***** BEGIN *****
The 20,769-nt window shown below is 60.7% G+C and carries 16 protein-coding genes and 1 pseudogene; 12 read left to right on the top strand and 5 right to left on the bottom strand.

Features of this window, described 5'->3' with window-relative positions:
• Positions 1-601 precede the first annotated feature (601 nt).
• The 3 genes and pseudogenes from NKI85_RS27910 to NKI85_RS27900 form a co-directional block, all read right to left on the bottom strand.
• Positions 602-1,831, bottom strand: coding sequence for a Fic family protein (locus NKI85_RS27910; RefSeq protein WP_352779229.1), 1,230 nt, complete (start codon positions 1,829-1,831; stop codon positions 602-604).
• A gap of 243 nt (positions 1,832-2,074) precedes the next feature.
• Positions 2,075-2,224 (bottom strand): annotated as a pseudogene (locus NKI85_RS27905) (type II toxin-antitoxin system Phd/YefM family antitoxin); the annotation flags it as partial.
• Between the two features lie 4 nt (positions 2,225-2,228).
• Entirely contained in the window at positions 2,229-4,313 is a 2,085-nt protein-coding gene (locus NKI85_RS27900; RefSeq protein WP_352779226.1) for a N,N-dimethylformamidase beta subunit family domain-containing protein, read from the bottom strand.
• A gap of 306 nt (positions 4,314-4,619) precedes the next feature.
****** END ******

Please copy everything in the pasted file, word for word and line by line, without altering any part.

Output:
The 20,769-nt window shown below is 60.7% G+C and carries 16 protein-coding genes and 1 pseudogene; 12 read left to right on the top strand and 5 right to left on the bottom strand.

Features of this window, described 5'->3' with window-relative positions:
• Positions 1-601 precede the first annotated feature (601 nt).
• The 3 genes and pseudogenes from NKI85_RS27910 to NKI85_RS27900 form a co-directional block, all read right to left on the bottom strand.
• Positions 602-1,831, bottom strand: coding sequence for a Fic family protein (locus NKI85_RS27910; RefSeq protein WP_352779229.1), 1,230 nt, complete (start codon positions 1,829-1,831; stop codon positions 602-604).
• A gap of 243 nt (positions 1,832-2,074) precedes the next feature.
• Positions 2,075-2,224 (bottom strand): annotated as a pseudogene (locus NKI85_RS27905) (type II toxin-antitoxin system Phd/YefM family antitoxin); the annotation flags it as partial.
• Between the two features lie 4 nt (positions 2,225-2,228).
• Entirely contained in the window at positions 2,229-4,313 is a 2,085-nt protein-coding gene (locus NKI85_RS27900; RefSeq protein WP_352779226.1) for a N,N-dimethylformamidase beta subunit family domain-containing protein, read from the bottom strand.
• A gap of 306 nt (positions 4,314-4,619) precedes the next feature.